By Rick Pezzullo
Three longtime Cortlandt incumbents and a newcomer to elected office were sworn-in Sunday before more than 100 family, friends and well-wishers at Cortlandt Town Hall.
A sometimes uncharacteristically emotional Cortlandt Supervisor Linda Puglisi headlined the ceremony as she took the oath of office for her 15th two-year term with her adult twin children, two grandsons, son-in-law and sister taking part in the festivities.
“I’m as excited today as I was the first time, 29 years ago,” Puglisi said. “It takes a whole group of people to get us to this position. The victory goes to the whole town, the people that vote us into these offices and trust us.”
Puglisi, who choked back tears when referencing her grandsons, Oliver and Jeremy Tam, and late father, a veteran and an historian, thanked the town’s 42,000 residents and more than 200 town employees for returning her to the position she cherishes.
“I love Cortlandt. It is an honor and a privilege to be town supervisor. Cortlandt is not just a place, it’s a home,” she said. “It’s not about the position, it’s about the purpose. I have tried my best over the last three decades to work hard for everyone. It is a team effort. I call it our Cortlandt family and it really is. We will go forward and make the town even better.”
Contrasting Puglisi’s longevity was Town Justice Maritza Fugaro-Norton, who was sworn-in for the first time after ousting 12-year incumbent Dan McCarthy on Election Day.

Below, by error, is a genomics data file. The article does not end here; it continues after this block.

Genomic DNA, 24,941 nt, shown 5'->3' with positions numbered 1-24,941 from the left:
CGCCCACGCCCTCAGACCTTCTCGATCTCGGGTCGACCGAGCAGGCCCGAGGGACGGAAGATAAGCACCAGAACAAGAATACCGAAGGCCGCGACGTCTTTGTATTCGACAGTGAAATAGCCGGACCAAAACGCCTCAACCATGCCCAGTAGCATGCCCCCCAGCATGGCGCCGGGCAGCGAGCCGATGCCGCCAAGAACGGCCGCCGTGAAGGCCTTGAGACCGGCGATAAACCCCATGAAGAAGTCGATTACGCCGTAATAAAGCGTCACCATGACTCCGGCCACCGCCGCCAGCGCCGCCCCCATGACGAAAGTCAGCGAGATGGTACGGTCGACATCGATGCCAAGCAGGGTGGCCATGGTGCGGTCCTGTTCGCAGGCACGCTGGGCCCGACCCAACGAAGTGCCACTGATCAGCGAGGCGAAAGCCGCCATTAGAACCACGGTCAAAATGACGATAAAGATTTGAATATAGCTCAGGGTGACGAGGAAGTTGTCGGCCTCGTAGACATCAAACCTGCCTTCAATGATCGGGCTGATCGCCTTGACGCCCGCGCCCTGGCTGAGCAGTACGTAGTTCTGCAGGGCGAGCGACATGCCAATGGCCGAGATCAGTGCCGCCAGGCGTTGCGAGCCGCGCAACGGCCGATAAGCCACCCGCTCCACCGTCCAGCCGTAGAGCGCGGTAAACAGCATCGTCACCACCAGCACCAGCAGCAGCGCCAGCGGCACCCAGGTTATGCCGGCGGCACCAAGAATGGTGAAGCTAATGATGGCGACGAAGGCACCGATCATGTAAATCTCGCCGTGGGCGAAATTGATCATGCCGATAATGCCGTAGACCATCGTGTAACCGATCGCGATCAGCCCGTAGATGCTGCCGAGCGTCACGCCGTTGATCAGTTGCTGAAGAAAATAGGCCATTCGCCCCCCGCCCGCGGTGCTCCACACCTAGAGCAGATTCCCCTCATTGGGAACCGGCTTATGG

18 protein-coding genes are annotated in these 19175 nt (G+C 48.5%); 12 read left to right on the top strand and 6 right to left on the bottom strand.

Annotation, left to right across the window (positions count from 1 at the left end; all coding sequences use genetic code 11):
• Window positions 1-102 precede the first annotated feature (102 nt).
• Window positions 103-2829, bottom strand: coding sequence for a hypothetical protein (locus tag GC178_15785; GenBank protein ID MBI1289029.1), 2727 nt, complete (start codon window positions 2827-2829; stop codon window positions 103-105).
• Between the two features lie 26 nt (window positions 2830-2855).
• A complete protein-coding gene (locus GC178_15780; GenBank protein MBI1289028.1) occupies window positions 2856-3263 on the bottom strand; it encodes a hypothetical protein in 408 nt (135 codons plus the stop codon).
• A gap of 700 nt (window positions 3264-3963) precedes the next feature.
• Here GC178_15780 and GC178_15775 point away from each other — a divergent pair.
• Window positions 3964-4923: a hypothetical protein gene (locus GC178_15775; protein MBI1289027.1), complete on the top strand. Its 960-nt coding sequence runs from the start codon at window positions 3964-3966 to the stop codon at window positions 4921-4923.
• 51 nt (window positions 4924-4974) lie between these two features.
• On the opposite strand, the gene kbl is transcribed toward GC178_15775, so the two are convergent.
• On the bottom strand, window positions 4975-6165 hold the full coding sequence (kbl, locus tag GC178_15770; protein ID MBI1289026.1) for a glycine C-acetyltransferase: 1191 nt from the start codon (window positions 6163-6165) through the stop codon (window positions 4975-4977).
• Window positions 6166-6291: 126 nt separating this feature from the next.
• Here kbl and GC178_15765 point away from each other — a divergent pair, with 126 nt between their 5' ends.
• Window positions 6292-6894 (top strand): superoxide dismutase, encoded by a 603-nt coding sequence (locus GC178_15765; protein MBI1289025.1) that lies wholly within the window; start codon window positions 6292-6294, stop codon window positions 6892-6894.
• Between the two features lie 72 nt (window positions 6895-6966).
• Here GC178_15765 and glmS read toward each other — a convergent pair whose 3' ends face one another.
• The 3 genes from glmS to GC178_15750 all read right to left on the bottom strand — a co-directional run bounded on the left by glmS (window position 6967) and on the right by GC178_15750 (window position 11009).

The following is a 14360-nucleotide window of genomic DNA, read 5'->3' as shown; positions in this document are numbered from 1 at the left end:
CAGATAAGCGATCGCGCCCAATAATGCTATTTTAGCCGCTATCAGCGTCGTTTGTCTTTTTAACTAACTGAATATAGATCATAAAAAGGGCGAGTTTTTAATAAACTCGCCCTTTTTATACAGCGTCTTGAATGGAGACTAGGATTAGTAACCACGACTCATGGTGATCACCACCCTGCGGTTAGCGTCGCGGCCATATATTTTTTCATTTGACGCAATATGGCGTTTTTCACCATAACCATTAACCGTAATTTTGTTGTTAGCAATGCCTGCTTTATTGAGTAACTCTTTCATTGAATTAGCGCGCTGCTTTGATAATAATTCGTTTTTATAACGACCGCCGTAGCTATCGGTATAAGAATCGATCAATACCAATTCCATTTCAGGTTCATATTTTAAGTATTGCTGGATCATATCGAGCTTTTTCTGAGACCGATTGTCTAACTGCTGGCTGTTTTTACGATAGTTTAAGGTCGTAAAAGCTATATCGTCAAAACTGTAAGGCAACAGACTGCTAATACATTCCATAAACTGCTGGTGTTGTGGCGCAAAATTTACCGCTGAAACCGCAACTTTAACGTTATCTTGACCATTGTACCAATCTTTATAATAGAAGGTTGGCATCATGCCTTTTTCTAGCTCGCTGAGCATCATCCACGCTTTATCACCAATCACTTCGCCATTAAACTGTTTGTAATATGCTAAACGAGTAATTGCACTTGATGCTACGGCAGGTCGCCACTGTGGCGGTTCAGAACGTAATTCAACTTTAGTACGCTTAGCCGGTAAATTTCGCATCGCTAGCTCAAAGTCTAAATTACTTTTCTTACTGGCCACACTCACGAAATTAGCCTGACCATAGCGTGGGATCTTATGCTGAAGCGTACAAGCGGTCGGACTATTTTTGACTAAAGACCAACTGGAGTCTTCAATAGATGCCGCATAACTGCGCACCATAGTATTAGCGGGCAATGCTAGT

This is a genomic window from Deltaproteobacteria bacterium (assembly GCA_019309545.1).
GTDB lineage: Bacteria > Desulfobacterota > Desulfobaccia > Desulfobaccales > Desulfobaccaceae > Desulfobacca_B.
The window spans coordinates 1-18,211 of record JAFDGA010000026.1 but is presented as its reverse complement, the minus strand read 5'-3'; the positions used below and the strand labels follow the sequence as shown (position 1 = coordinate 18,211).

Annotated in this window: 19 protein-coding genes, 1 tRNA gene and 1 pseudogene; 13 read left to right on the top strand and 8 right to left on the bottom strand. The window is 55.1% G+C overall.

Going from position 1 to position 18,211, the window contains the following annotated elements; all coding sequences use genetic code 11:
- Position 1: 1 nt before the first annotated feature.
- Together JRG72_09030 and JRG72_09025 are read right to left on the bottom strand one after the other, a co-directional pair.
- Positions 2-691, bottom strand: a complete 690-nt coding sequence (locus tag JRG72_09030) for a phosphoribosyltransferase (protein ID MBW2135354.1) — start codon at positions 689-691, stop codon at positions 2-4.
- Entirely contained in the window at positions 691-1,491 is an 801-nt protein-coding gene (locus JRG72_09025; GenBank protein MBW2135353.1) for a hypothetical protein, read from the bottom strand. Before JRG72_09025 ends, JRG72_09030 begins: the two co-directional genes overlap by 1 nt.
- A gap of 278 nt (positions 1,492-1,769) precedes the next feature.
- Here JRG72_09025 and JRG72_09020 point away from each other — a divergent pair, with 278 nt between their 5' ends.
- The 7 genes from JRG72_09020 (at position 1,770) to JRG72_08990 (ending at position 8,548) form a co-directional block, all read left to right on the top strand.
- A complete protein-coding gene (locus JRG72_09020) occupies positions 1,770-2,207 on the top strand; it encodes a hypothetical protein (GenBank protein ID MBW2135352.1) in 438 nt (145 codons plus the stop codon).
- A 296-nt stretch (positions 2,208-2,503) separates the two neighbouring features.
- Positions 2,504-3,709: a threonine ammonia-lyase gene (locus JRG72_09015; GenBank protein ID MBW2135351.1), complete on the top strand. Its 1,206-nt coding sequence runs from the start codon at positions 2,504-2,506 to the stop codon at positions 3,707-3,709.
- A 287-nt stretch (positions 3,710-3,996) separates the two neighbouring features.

Fugaro-Norton, who has resided in Cortlandt for the last 14 years and has been a Court Attorney in the Westchester County Family Court for the last 12 years, received 4,833 votes (53%) to 4,234 for McCarthy (47%).
Fugaro-Norton is only the second woman elected town justice in Cortlandt’s history. Two years ago, Kimberly Ragazzo paved the way, defeating 28-year Republican incumbent judge Gerald Klein. The town justice seat is a four-year term and carries an annual salary of $46,054.
“This is really a surreal moment for me,” Fugaro-Norton said. “Wearing this robe today is a long journey of hard work. This was an opportunity to achieve my goal. I know people have entrusted in me a great responsibility. I am truly honored and humbled to be your town justice.”
Councilmen Frank Farrell and Dr. Richard Becker each took the oath of office from Town Attorney Thomas Wood as they were reelected to new four-year terms running unopposed. Puglisi also had a free ride in November.
A 24-year board veteran, Farrell was elected to a seventh term, while Becker will be starting his fourth term.
“I am as eager to continue working as the first day I stood here,” Farrell said. “I’m looking forward to the next term. We need to keep the town moving economically.”
“I think it comes down to trust. It takes time to establish that trust,” Becker said. “We’re all here to help and I think that doesn’t go unrecognized. They always say there are two certainties in life: death and taxes. There’s a third: change. This town board has to try to manage that change as we go forward.”